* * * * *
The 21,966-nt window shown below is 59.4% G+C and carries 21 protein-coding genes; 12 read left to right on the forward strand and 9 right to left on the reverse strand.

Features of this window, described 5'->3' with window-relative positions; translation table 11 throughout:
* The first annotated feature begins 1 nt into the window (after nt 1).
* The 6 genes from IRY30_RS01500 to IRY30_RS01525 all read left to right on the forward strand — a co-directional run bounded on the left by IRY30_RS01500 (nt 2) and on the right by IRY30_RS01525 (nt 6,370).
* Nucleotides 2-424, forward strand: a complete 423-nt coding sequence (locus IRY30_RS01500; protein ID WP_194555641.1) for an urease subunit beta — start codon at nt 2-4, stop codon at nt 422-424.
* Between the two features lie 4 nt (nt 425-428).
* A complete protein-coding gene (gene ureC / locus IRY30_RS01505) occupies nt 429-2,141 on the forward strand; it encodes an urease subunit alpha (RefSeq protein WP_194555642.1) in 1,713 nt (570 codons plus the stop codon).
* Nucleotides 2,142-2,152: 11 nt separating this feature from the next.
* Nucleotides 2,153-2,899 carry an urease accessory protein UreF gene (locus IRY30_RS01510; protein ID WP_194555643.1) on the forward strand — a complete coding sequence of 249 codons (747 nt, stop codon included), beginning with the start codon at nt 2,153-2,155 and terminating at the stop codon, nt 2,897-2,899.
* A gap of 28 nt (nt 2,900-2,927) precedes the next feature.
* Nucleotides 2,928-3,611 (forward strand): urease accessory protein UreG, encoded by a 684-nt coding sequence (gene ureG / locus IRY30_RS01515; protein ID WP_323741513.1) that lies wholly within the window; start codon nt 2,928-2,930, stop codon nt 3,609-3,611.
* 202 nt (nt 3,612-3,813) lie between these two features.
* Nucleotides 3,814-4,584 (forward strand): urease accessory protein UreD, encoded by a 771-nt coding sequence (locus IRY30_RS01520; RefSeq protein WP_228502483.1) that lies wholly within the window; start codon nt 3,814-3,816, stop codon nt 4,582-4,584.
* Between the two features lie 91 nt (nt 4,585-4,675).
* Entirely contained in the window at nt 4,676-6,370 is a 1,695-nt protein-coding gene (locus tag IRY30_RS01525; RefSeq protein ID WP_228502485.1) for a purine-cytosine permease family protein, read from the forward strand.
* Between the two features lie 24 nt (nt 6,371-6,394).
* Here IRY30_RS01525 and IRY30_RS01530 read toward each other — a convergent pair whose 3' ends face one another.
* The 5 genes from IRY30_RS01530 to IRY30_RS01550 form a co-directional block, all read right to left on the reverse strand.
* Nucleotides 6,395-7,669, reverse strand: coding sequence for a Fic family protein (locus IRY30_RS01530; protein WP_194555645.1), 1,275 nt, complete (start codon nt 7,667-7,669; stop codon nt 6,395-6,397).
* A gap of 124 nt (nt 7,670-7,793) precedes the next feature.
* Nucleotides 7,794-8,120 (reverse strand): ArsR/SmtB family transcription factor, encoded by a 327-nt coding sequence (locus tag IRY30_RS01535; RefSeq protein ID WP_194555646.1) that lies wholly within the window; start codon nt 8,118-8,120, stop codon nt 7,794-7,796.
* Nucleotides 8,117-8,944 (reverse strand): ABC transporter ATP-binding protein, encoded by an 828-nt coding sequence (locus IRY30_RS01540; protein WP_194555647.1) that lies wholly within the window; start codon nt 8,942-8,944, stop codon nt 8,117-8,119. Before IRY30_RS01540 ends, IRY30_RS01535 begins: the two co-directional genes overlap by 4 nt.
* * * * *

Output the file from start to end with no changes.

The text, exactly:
The 21,966-nt window shown below is 59.4% G+C and carries 21 protein-coding genes; 12 read left to right on the forward strand and 9 right to left on the reverse strand.

Features of this window, described 5'->3' with window-relative positions; translation table 11 throughout:
* The first annotated feature begins 1 nt into the window (after nt 1).
* The 6 genes from IRY30_RS01500 to IRY30_RS01525 all read left to right on the forward strand — a co-directional run bounded on the left by IRY30_RS01500 (nt 2) and on the right by IRY30_RS01525 (nt 6,370).
* Nucleotides 2-424, forward strand: a complete 423-nt coding sequence (locus IRY30_RS01500; protein ID WP_194555641.1) for an urease subunit beta — start codon at nt 2-4, stop codon at nt 422-424.
* Between the two features lie 4 nt (nt 425-428).
* A complete protein-coding gene (gene ureC / locus IRY30_RS01505) occupies nt 429-2,141 on the forward strand; it encodes an urease subunit alpha (RefSeq protein WP_194555642.1) in 1,713 nt (570 codons plus the stop codon).
* Nucleotides 2,142-2,152: 11 nt separating this feature from the next.
* Nucleotides 2,153-2,899 carry an urease accessory protein UreF gene (locus IRY30_RS01510; protein ID WP_194555643.1) on the forward strand — a complete coding sequence of 249 codons (747 nt, stop codon included), beginning with the start codon at nt 2,153-2,155 and terminating at the stop codon, nt 2,897-2,899.
* A gap of 28 nt (nt 2,900-2,927) precedes the next feature.
* Nucleotides 2,928-3,611 (forward strand): urease accessory protein UreG, encoded by a 684-nt coding sequence (gene ureG / locus IRY30_RS01515; protein ID WP_323741513.1) that lies wholly within the window; start codon nt 2,928-2,930, stop codon nt 3,609-3,611.
* 202 nt (nt 3,612-3,813) lie between these two features.
* Nucleotides 3,814-4,584 (forward strand): urease accessory protein UreD, encoded by a 771-nt coding sequence (locus IRY30_RS01520; RefSeq protein WP_228502483.1) that lies wholly within the window; start codon nt 3,814-3,816, stop codon nt 4,582-4,584.
* Between the two features lie 91 nt (nt 4,585-4,675).
* Entirely contained in the window at nt 4,676-6,370 is a 1,695-nt protein-coding gene (locus tag IRY30_RS01525; RefSeq protein ID WP_228502485.1) for a purine-cytosine permease family protein, read from the forward strand.
* Between the two features lie 24 nt (nt 6,371-6,394).
* Here IRY30_RS01525 and IRY30_RS01530 read toward each other — a convergent pair whose 3' ends face one another.
* The 5 genes from IRY30_RS01530 to IRY30_RS01550 form a co-directional block, all read right to left on the reverse strand.
* Nucleotides 6,395-7,669, reverse strand: coding sequence for a Fic family protein (locus IRY30_RS01530; protein WP_194555645.1), 1,275 nt, complete (start codon nt 7,667-7,669; stop codon nt 6,395-6,397).
* A gap of 124 nt (nt 7,670-7,793) precedes the next feature.
* Nucleotides 7,794-8,120 (reverse strand): ArsR/SmtB family transcription factor, encoded by a 327-nt coding sequence (locus tag IRY30_RS01535; RefSeq protein ID WP_194555646.1) that lies wholly within the window; start codon nt 8,118-8,120, stop codon nt 7,794-7,796.
* Nucleotides 8,117-8,944 (reverse strand): ABC transporter ATP-binding protein, encoded by an 828-nt coding sequence (locus IRY30_RS01540; protein WP_194555647.1) that lies wholly within the window; start codon nt 8,942-8,944, stop codon nt 8,117-8,119. Before IRY30_RS01540 ends, IRY30_RS01535 begins: the two co-directional genes overlap by 4 nt.